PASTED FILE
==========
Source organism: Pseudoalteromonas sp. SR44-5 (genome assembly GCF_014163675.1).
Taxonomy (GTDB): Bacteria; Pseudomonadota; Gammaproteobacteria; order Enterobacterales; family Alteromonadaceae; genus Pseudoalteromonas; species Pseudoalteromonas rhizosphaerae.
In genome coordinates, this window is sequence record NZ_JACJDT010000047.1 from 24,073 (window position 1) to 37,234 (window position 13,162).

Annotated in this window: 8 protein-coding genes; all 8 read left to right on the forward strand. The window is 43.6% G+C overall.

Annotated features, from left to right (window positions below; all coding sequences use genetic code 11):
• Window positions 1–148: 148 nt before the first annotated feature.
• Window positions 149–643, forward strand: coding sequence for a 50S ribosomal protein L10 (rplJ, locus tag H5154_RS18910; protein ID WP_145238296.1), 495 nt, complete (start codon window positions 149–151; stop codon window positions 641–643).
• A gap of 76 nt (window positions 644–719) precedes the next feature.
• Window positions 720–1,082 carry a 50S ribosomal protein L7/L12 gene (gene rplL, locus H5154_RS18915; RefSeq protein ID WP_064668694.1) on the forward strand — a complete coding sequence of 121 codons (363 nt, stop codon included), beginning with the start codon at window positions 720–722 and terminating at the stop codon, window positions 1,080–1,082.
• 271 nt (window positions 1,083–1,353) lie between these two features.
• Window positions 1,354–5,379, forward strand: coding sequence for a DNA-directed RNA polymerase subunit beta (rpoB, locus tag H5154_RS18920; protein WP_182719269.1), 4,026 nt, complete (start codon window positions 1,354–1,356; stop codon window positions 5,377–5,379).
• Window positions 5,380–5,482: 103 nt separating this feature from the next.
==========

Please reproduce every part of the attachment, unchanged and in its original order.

Source organism: Pseudoalteromonas sp. SR44-5 (genome assembly GCF_014163675.1).
Taxonomy (GTDB): Bacteria; Pseudomonadota; Gammaproteobacteria; order Enterobacterales; family Alteromonadaceae; genus Pseudoalteromonas; species Pseudoalteromonas rhizosphaerae.
In genome coordinates, this window is sequence record NZ_JACJDT010000047.1 from 24,073 (window position 1) to 37,234 (window position 13,162).

Annotated in this window: 8 protein-coding genes; all 8 read left to right on the forward strand. The window is 43.6% G+C overall.

Annotated features, from left to right (window positions below; all coding sequences use genetic code 11):
• Window positions 1–148: 148 nt before the first annotated feature.
• Window positions 149–643, forward strand: coding sequence for a 50S ribosomal protein L10 (rplJ, locus tag H5154_RS18910; protein ID WP_145238296.1), 495 nt, complete (start codon window positions 149–151; stop codon window positions 641–643).
• A gap of 76 nt (window positions 644–719) precedes the next feature.
• Window positions 720–1,082 carry a 50S ribosomal protein L7/L12 gene (gene rplL, locus H5154_RS18915; RefSeq protein ID WP_064668694.1) on the forward strand — a complete coding sequence of 121 codons (363 nt, stop codon included), beginning with the start codon at window positions 720–722 and terminating at the stop codon, window positions 1,080–1,082.
• 271 nt (window positions 1,083–1,353) lie between these two features.
• Window positions 1,354–5,379, forward strand: coding sequence for a DNA-directed RNA polymerase subunit beta (rpoB, locus tag H5154_RS18920; protein WP_182719269.1), 4,026 nt, complete (start codon window positions 1,354–1,356; stop codon window positions 5,377–5,379).
• Window positions 5,380–5,482: 103 nt separating this feature from the next.